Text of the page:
It can seem like a mind­bog­gling re­ver­sal for a leader whose mil­i­tary once seemed dan­ger­ously close to col­lapse. But Rus­sia's mil­i­tary in­ter­ven­tion, which be­gan in 2015, steadily re­versed As­sad's losses, al­low­ing his troops, aided by Ira­nian-backed fight­ers, to re­cap­ture cities like Homs and Aleppo, key to his rule.

As­sad rules over a coun­try in ruins, with close to half a mil­lion peo­ple killed and half the pop­u­la­tion dis­placed. Ma­jor fight­ing may still lie ahead. But many see the war near­ing its end, and the 53-yearold leader is sit­ting more com­fort­ably than he has in the past eight years.

“Re­ha­bil­i­ta­tion by Arab states is in­evitable,” said Faysal Itani, a res­i­dent se­nior fel­low with the At­lantic Coun­cil's Rafik Hariri Cen­ter for the Mid­dle East.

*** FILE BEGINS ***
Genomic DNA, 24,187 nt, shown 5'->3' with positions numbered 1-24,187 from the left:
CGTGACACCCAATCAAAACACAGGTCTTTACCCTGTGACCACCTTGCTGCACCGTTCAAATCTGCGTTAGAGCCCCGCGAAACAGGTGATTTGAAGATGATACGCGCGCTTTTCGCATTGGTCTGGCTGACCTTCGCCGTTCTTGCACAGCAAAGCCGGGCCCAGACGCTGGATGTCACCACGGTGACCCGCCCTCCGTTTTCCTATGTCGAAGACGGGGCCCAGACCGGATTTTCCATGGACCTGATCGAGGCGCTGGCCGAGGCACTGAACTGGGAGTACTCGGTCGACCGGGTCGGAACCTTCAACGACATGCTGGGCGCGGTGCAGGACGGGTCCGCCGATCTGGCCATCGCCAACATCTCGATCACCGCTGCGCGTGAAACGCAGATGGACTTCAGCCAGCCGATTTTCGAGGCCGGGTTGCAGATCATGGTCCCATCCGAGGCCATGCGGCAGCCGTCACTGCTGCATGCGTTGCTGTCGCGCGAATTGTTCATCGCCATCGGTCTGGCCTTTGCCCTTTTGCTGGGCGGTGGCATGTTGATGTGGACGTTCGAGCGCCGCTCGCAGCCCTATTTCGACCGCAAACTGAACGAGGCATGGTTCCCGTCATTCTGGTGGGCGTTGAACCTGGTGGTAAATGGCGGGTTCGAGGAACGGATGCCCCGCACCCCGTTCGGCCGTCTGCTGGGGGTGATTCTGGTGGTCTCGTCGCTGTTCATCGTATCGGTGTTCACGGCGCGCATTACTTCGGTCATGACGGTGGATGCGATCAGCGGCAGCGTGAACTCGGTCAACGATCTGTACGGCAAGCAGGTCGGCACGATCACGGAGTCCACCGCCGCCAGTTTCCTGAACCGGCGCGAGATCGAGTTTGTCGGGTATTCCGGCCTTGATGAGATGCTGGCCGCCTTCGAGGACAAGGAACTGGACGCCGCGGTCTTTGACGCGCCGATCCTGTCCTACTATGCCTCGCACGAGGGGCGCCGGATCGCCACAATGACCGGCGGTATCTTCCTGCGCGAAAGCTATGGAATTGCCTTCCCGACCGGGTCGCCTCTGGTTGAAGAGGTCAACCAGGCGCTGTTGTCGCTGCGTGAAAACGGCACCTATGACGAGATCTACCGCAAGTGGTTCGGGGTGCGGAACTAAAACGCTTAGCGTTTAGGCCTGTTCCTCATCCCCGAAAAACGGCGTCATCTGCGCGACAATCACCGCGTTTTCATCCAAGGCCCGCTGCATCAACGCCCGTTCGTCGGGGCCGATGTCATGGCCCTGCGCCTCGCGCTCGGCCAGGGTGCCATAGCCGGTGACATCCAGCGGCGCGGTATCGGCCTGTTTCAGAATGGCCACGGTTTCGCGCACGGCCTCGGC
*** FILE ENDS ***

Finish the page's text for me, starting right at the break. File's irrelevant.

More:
A key mo­tive for Sunni Mus­lim Gulf coun­tries is to blunt the in­volve­ment of their Shi­ite-led foe, Iran, which saw its in­flu­ence ex­pand rapidly in the chaos of Syria's war.

“Saudi Ara­bia tried briefly to help over­throw him when he seemed most vul­ner­a­ble us­ing proxy mil­i­tants,” Itani said. “With his regime likely to sur­vive, how­ever, Saudi Ara­bia would pre­fer to try and ex­er­cise in­flu­ence over As­sad to bal­ance against Iran while avoid­ing es­ca­la­tion with Iran it­self.”

A Saudi at­tempt to patch up re­la­tions with As­sad would be a pub­lic ac­knowl­edge­ment of the king­dom's fail­ure to oust him. At the same time, the in­volve­ment of Gulf Arab gov­ern­ments and pri­vate com­pa­nies is cru­cial for any se­ri­ous re­con­struc­tion ef­fort in Syria.

SANA VIA AP FILE

Syr­ian Pres­i­dent Bashar As­sad (right) meets with Su­dan's Pres­i­dent Omar Bashir in Da­m­as­cus, Syria, in De­cem­ber. After nearly eight years of con­flict, As­sad is poised to be read­mit­ted to the fold of Arab na­tions, a feat once deemed un­think­able.